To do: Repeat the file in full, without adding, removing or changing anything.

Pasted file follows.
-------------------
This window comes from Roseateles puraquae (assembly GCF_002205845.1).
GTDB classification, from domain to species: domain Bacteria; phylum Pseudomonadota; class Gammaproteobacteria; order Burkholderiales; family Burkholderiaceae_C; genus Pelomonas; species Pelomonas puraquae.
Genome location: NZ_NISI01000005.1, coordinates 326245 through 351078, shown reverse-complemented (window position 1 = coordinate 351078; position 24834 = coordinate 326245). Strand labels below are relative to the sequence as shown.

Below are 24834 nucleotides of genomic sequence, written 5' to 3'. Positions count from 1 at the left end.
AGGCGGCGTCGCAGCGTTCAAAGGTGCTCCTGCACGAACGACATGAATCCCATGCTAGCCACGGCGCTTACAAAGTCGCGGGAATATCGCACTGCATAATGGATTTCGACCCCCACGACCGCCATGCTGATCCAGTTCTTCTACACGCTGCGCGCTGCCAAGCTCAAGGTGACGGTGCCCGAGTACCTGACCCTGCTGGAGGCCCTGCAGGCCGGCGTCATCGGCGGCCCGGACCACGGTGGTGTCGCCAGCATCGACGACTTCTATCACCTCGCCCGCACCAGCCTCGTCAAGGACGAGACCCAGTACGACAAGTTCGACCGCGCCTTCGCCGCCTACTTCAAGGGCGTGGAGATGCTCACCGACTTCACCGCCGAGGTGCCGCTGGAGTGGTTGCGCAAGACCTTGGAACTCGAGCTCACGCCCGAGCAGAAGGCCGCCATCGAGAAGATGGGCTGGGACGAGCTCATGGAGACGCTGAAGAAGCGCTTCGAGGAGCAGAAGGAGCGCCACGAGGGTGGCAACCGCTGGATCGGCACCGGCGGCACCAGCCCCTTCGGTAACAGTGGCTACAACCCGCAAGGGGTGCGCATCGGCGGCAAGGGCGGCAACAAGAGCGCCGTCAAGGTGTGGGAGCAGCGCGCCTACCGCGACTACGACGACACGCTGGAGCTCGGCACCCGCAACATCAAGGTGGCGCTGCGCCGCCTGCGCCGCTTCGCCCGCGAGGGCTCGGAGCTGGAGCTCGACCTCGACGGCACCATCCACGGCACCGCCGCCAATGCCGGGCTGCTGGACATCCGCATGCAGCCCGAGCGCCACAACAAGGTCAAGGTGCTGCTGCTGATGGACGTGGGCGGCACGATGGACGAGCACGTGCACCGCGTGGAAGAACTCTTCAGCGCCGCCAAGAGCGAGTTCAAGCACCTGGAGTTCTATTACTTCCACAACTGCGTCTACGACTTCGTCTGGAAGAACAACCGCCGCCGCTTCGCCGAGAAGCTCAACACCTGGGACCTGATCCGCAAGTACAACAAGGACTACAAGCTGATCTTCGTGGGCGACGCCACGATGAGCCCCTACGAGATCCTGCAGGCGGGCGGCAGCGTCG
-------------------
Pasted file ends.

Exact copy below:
This window comes from Roseateles puraquae (assembly GCF_002205845.1).
GTDB classification, from domain to species: domain Bacteria; phylum Pseudomonadota; class Gammaproteobacteria; order Burkholderiales; family Burkholderiaceae_C; genus Pelomonas; species Pelomonas puraquae.
Genome location: NZ_NISI01000005.1, coordinates 326245 through 351078, shown reverse-complemented (window position 1 = coordinate 351078; position 24834 = coordinate 326245). Strand labels below are relative to the sequence as shown.

Below are 24834 nucleotides of genomic sequence, written 5' to 3'. Positions count from 1 at the left end.
AGGCGGCGTCGCAGCGTTCAAAGGTGCTCCTGCACGAACGACATGAATCCCATGCTAGCCACGGCGCTTACAAAGTCGCGGGAATATCGCACTGCATAATGGATTTCGACCCCCACGACCGCCATGCTGATCCAGTTCTTCTACACGCTGCGCGCTGCCAAGCTCAAGGTGACGGTGCCCGAGTACCTGACCCTGCTGGAGGCCCTGCAGGCCGGCGTCATCGGCGGCCCGGACCACGGTGGTGTCGCCAGCATCGACGACTTCTATCACCTCGCCCGCACCAGCCTCGTCAAGGACGAGACCCAGTACGACAAGTTCGACCGCGCCTTCGCCGCCTACTTCAAGGGCGTGGAGATGCTCACCGACTTCACCGCCGAGGTGCCGCTGGAGTGGTTGCGCAAGACCTTGGAACTCGAGCTCACGCCCGAGCAGAAGGCCGCCATCGAGAAGATGGGCTGGGACGAGCTCATGGAGACGCTGAAGAAGCGCTTCGAGGAGCAGAAGGAGCGCCACGAGGGTGGCAACCGCTGGATCGGCACCGGCGGCACCAGCCCCTTCGGTAACAGTGGCTACAACCCGCAAGGGGTGCGCATCGGCGGCAAGGGCGGCAACAAGAGCGCCGTCAAGGTGTGGGAGCAGCGCGCCTACCGCGACTACGACGACACGCTGGAGCTCGGCACCCGCAACATCAAGGTGGCGCTGCGCCGCCTGCGCCGCTTCGCCCGCGAGGGCTCGGAGCTGGAGCTCGACCTCGACGGCACCATCCACGGCACCGCCGCCAATGCCGGGCTGCTGGACATCCGCATGCAGCCCGAGCGCCACAACAAGGTCAAGGTGCTGCTGCTGATGGACGTGGGCGGCACGATGGACGAGCACGTGCACCGCGTGGAAGAACTCTTCAGCGCCGCCAAGAGCGAGTTCAAGCACCTGGAGTTCTATTACTTCCACAACTGCGTCTACGACTTCGTCTGGAAGAACAACCGCCGCCGCTTCGCCGAGAAGCTCAACACCTGGGACCTGATCCGCAAGTACAACAAGGACTACAAGCTGATCTTCGTGGGCGACGCCACGATGAGCCCCTACGAGATCCTGCAGGCGGGCGGCAGCGTCG